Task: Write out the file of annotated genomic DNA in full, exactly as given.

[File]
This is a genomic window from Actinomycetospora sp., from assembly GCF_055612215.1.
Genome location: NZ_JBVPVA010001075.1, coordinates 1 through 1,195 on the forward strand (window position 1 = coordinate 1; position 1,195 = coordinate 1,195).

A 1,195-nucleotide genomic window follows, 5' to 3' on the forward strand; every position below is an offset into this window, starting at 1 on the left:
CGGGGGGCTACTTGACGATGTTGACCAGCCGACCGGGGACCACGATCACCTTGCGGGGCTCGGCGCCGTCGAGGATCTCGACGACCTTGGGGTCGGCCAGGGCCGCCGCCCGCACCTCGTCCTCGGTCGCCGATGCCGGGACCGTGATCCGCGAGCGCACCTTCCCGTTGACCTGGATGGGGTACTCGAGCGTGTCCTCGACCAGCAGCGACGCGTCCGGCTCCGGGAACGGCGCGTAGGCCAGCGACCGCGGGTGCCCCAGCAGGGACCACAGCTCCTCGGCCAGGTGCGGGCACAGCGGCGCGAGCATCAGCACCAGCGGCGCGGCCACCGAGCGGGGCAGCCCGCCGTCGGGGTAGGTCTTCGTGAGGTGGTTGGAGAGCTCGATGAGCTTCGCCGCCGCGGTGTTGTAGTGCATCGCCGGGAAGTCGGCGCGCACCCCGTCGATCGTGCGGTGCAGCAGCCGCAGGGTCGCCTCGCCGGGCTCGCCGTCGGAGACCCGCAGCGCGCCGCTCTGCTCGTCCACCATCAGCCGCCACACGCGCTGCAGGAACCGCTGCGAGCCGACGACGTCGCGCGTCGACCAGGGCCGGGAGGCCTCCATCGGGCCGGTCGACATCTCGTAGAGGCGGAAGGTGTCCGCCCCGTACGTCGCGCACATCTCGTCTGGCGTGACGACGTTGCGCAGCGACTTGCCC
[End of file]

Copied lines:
This is a genomic window from Actinomycetospora sp., from assembly GCF_055612215.1.
Genome location: NZ_JBVPVA010001075.1, coordinates 1 through 1,195 on the forward strand (window position 1 = coordinate 1; position 1,195 = coordinate 1,195).

A 1,195-nucleotide genomic window follows, 5' to 3' on the forward strand; every position below is an offset into this window, starting at 1 on the left:
CGGGGGGCTACTTGACGATGTTGACCAGCCGACCGGGGACCACGATCACCTTGCGGGGCTCGGCGCCGTCGAGGATCTCGACGACCTTGGGGTCGGCCAGGGCCGCCGCCCGCACCTCGTCCTCGGTCGCCGATGCCGGGACCGTGATCCGCGAGCGCACCTTCCCGTTGACCTGGATGGGGTACTCGAGCGTGTCCTCGACCAGCAGCGACGCGTCCGGCTCCGGGAACGGCGCGTAGGCCAGCGACCGCGGGTGCCCCAGCAGGGACCACAGCTCCTCGGCCAGGTGCGGGCACAGCGGCGCGAGCATCAGCACCAGCGGCGCGGCCACCGAGCGGGGCAGCCCGCCGTCGGGGTAGGTCTTCGTGAGGTGGTTGGAGAGCTCGATGAGCTTCGCCGCCGCGGTGTTGTAGTGCATCGCCGGGAAGTCGGCGCGCACCCCGTCGATCGTGCGGTGCAGCAGCCGCAGGGTCGCCTCGCCGGGCTCGCCGTCGGAGACCCGCAGCGCGCCGCTCTGCTCGTCCACCATCAGCCGCCACACGCGCTGCAGGAACCGCTGCGAGCCGACGACGTCGCGCGTCGACCAGGGCCGGGAGGCCTCCATCGGGCCGGTCGACATCTCGTAGAGGCGGAAGGTGTCCGCCCCGTACGTCGCGCACATCTCGTCTGGCGTGACGACGTTGCGCAGCGACTTGCCC